Black player with cotton-like material in hair at LLWS sparks outrage

An incident involving Little League players which aired on ESPN prompted a strong reaction among a number of online observers on Monday as it went viral.

The scene showed a young black player sitting with a blank expression as his white teammates applied a cotton-like substance to his hair. As ESPN’s camera lingered on the moment during a nationally televised Major League Baseball game, network announcers shed some light on what they saw, but some who l saw expressed concern about what they felt was an act of racial insensitivity.

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It happened Sunday night during the 2022 MLB Little League Classic, a game between the Baltimore Orioles and Boston Red Sox held at Historic Bowman Field in Williamsport, Pennsylvania. The 2,366-seat stadium is the site of the Little League World Series, which is being televised by ESPN. The children seen in the viral clip were players from the Davenport, Iowa area, who represent the Midwest region in the 12-and-under tournament and were in attendance for the Orioles-Red Sox game.

“During the broadcast of the MLB Little League Classic, a Midwestern player was shown with the stuffed animal filler donated during the game on his head,” Little League International said in a statement Monday. “After speaking with the team and reviewing photos, several players from the Midwest Region team attended while enjoying the game. As only one player appeared on the broadcast, Little League International understands the actions shown could be perceived as racially insensitive.

“We spoke with the player’s mother and the coaches, who assured us that there was no malicious intent behind the action shown on the broadcast.”

A manager for the Midwest team – which appears to be made up mostly of white players – declined to comment on Monday, saying Little League International had asked him to refer media inquiries to the youth baseball organization.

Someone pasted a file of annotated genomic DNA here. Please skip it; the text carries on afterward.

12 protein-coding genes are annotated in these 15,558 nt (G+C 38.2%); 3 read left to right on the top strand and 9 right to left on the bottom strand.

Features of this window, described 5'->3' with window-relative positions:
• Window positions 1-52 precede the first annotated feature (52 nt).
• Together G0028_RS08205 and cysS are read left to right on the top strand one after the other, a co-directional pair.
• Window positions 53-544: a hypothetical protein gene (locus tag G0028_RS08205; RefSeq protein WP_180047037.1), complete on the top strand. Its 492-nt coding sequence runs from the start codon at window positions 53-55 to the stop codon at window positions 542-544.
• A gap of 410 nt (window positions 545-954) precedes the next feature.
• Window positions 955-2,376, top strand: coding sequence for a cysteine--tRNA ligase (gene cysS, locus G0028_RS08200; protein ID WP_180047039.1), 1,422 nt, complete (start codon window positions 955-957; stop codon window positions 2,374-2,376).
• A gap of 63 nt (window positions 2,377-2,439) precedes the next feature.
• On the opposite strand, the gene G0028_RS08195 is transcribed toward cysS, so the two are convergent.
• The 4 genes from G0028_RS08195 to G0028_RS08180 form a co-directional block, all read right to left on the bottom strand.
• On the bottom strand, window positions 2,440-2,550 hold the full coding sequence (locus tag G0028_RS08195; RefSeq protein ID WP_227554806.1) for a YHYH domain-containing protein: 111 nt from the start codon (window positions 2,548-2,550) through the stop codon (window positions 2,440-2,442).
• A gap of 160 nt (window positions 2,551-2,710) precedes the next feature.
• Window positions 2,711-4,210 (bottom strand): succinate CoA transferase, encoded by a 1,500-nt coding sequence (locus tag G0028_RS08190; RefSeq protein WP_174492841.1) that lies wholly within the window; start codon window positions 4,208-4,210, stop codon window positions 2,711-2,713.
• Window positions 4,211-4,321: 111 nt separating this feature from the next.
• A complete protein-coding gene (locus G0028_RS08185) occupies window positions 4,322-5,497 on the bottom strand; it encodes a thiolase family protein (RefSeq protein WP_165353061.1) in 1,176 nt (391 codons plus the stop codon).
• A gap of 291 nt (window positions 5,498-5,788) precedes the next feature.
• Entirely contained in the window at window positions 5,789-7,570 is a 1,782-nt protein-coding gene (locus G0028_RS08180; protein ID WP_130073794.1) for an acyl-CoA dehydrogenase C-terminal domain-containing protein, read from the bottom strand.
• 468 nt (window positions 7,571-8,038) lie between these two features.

“We understand the sensitivities and are in contact with Little League organizers regarding the situation,” ESPN said in a statement Tuesday morning.

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Carolyn Hinds, a Toronto-based film critic and journalist, took issue with Little League International’s statement and reacted to the viral footage by Tweeter that it was “exactly what we think it is and some people need to take issue with”.

When reached later Monday by phone, Hinds said Little League officials had not “addressed the issue” featured in the clip. She wondered if the actions were “something that happens regularly with this team” and what kind of lessons about racial tolerance were passed down from the players’ parents.

On Tuesday, Davenport Southeast Little League (SELL), the Iowa-based parent organization for the team representing the Midwest region, released a statement in which it said its players were trying to “attempt to emulate the mohawk white of the star of the Hawaiian team”. player, who they think is a great baseball player with a very cool hairstyle.

Identifying the black child in question as second baseman Jeremiah Grise, the organization said ESPN’s cameras “did not show the boys putting stuffing on the heads of multiple players and Jeremiah laughing. and loving her new “look.”